1. Just remain in UK airspace until the politicians sort out the reciprical arrangement for EU LAPL holders. Its a bit of a Win Win really, despite remoaners protestations !

  3. So will the CAA be banning all EU LAPAL pilots from flying into the UK?
    I think not!
    The CAA should have done a deal with EASA.

    1. The CAA and EASA were not permitted to speak to each other, the negotiations were at government level.

    2. The CAA don’t need to ban. It’s a non ICAO licence so it will be up to whatever agreements are put in place after the end of this year.

  4. You forgot to say that any U.K. Issued EASA licence holder will have to pay the CAA £77 (private) or £146 (commercial) to get a new CAA licence issued within 5 years. If it’s an EASA licence issued by another state, it’s even worse £289! (All in the latest charges consultation document, perhaps we should all object and tell them it should be paid by the Government)

    1. Not sure how that aligns with their statement above:-
      “However, all UK CAA issued EASA licences will become UK Aircrew Regulation Licences – no longer an EASA licence. ICAO has confirmed it will continue to recognise the licences as such without the need for them to be re-issued.”

  5. I have a LAPL licence, can someone put it in plain English can I still fly G registered Aircraft and will the LAPL medical remain the same, will the LAPL licence remain a lifetime license.

        1. Not at present. The UK LAPL is not an internationally recognised licence. However, at some point in the future, the UK CAA and EASA may agree recognition.

  6. What about those of us who fly N reg aircraft based in UK on ‘piggyback’ FAA licences? When we converted to EASA, we had to get a new FAA one with ‘Part FCL’ on. I am assuming that we can just use our older ones that were issued on the basis of our CAA licences (which I still hold)?

    1. Slipway..
      EASA(EU) has just agreed a bilateral agreement (Nov 2020) with the FAA which will allow pilots of an EASA member state to use their Part FCL pilots licences to fly N reg aircraft in Europe…
      Due to Brexit the UK is no longer a member of the EU or EASA…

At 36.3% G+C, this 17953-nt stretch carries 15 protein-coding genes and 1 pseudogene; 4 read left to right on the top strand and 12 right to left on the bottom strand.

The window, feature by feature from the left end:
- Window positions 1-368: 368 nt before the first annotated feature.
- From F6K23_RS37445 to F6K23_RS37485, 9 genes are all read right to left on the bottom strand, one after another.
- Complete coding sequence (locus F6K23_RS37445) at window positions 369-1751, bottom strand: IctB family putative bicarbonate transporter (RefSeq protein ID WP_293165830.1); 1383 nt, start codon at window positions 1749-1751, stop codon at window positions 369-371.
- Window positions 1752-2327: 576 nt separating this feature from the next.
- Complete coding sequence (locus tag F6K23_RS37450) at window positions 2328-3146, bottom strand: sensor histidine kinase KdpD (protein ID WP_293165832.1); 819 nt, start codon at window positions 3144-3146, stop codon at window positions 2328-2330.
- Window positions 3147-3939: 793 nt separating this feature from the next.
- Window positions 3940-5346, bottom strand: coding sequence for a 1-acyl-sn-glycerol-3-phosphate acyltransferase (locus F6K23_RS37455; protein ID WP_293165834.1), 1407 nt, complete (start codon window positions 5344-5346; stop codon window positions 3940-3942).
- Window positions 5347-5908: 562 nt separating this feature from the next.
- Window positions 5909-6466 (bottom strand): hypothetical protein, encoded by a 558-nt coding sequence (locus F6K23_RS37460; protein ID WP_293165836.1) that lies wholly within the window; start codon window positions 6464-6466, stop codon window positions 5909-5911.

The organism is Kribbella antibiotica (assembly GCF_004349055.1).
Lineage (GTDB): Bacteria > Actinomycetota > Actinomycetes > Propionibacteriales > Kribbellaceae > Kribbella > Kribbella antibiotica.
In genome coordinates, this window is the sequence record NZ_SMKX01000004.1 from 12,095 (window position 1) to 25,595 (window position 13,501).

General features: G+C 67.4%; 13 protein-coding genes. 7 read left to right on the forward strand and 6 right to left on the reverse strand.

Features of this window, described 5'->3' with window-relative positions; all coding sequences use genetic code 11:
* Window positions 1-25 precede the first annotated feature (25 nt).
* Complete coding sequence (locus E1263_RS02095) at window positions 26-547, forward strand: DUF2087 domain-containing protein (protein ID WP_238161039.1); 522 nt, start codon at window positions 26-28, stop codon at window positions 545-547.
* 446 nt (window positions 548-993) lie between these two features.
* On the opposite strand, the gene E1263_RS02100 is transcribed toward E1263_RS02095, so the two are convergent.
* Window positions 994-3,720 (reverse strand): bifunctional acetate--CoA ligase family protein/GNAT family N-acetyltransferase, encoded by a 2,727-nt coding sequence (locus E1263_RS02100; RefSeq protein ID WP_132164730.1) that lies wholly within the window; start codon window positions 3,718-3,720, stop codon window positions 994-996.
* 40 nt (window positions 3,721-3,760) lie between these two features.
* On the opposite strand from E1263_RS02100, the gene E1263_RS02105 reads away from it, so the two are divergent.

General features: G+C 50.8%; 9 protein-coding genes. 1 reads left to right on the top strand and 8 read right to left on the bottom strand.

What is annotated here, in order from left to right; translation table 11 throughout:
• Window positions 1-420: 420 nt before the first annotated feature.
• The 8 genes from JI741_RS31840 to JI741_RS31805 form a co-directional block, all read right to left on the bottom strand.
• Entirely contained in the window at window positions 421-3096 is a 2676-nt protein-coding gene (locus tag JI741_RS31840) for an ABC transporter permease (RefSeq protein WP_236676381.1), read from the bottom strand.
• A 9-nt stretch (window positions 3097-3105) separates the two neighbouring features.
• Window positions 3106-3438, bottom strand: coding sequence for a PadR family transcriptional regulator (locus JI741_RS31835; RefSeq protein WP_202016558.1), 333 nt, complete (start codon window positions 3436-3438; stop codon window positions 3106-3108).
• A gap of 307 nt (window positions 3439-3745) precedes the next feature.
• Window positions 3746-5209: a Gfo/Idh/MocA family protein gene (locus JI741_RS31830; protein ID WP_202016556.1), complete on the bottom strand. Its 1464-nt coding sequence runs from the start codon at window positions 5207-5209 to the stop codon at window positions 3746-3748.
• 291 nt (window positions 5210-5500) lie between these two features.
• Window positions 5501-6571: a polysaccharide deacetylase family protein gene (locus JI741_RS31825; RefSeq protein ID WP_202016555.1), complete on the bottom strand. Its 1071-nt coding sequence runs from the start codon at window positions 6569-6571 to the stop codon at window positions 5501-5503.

The worry is that now the UK CAA isn’t part of EASA they can make things difficult for UK based operators of N reg aircraft.(which they have always disliked and tried to stop on numerous of occasions)…
      EASA have never really been that fussed about N reg aircraft being flown in Europe probably due to its good for business etc.

  7. For years I held an CAA then EASA ATPL. When it held no current relevance to my flying, I was cleared for a Self Declaration Medical. Daft question but which licence privileges am I now flying on ? LAPL or NAPL ? My ATPL has no expiry date.

    1. Sleeve… you are flying on PPL privileges which are embedded in you old ATPL.. however I would consider filling in the relevant CAA forms to have a PPL(A) issued which is valid in the UK and Europe but you will need to pass a class two medical.. Get a FE to help you with the application..check out one at your local flight training provider.
      Otherwise consider applying for a NPPL which can be used on a self declaration in UK airspace only again..

  8. What about a pilot holding an ex EASA-LAPL who wants to fly an EU-registered (e.g. D-reg) aircraft in the UK? How will that work?

  9. I’ve a easa license but also a uk ppl and a microlight rating I’ve been trying to get out of the easa bit because of the class 2 medical and the cost and use a self declaring but dispute emails a phone calls to caa never got a straight answer all I need to fly is permet aircraft and microlight

  10. I think as long as you have a licence and medical of somesort, no judge is going to send you to clink for some nuance of licencing issues for a while after Jan 1st !

  11. OK I get the idea that with my (EASA) LAPL licence I cannot fly to Europe (for occasional trips). However, the question is what can I do – in pilot licencing and medical to allow me to fly to Europe? John